All of the modem signals that fldigi produces are audio signals. That includes the RTTY signal. fldigi can encode and decode an RTTY signal that is anywhere within the passband of the sideband transceiver. It is not limited to the traditional tone pairs around 2100 Hz. Each of the generated Mark / Space signals are on-off-keyed (OOK), bandwidth limited signals. The resultant waveform is not an FM type signal of constant amplitude. Therefore the transmit audio and RF amplifiers must be linear, just like the requirement for PSK signals. There are performance gains using this approach. The principal being a reduction in inter symbol interference which gives much improved performance by the receiver. The waterfall, time domain, and spectrum signatures of the transmitted signal look like this:

W1AW on air signal

AFSK signal


You must operate your transceiver in the USB mode for the fldigi RTTY signal to be the correct polarity. If your transceiver is set to LSB then use the fldigi "Rev" button to reverse the sense of the mark and space signals.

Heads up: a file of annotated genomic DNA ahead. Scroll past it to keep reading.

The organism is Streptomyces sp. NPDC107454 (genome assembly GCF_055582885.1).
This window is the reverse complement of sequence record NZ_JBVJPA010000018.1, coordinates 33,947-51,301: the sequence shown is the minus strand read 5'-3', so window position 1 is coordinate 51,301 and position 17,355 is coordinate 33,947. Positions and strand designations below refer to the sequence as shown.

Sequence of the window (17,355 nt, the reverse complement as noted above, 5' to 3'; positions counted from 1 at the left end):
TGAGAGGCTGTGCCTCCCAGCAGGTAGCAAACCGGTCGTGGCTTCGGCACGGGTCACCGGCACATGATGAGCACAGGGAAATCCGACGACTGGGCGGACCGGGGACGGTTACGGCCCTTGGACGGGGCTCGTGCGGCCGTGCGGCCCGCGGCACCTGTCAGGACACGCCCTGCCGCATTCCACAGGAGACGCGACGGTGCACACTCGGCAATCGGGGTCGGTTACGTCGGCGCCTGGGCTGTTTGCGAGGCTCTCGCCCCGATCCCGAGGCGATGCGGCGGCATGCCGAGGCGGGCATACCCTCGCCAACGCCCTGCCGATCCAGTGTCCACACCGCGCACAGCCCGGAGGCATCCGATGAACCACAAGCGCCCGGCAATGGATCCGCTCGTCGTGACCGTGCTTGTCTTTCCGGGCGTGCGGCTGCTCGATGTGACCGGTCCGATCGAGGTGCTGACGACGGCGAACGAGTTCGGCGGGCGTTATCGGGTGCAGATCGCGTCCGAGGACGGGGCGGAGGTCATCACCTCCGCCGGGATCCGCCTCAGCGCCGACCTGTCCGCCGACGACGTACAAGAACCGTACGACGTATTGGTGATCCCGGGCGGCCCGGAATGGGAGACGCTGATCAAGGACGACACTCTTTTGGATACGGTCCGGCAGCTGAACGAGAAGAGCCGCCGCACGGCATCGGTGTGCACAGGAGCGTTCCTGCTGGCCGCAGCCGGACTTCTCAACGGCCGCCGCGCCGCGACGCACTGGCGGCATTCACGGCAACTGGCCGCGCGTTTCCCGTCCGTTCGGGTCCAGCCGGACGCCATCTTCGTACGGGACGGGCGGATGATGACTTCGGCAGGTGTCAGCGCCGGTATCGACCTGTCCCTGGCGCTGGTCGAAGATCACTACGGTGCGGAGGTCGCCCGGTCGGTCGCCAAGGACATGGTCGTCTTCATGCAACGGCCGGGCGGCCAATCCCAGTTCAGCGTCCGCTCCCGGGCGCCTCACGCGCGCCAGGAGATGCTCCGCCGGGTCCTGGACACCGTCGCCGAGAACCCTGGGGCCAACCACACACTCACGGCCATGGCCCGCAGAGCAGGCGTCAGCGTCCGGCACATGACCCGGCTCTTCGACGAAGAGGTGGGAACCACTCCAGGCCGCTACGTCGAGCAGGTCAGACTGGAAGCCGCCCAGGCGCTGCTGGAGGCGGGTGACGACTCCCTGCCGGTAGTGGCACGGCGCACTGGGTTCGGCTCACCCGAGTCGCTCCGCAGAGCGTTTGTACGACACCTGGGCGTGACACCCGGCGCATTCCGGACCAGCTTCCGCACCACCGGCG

You must maintain transmitter LINEARITY in the AUDIO AMPLIFIERs. Do not think that you can improve performance by over driving the audio input. A good operating procedure for most transceivers is the set the audio level to the level for which there is just barely a hint of ALC. Then reduce the input to 80% of that power level. Over driving an AFSK signal is as disastrous as over driving a PSK signal. This is an actual on air signal that was being over driven (but not on purpose):

Overdriven RTTY Signal

Joe also performed a series of tests on an Icom 706 mkIIg transceiver. The results of those tests are very enlightening.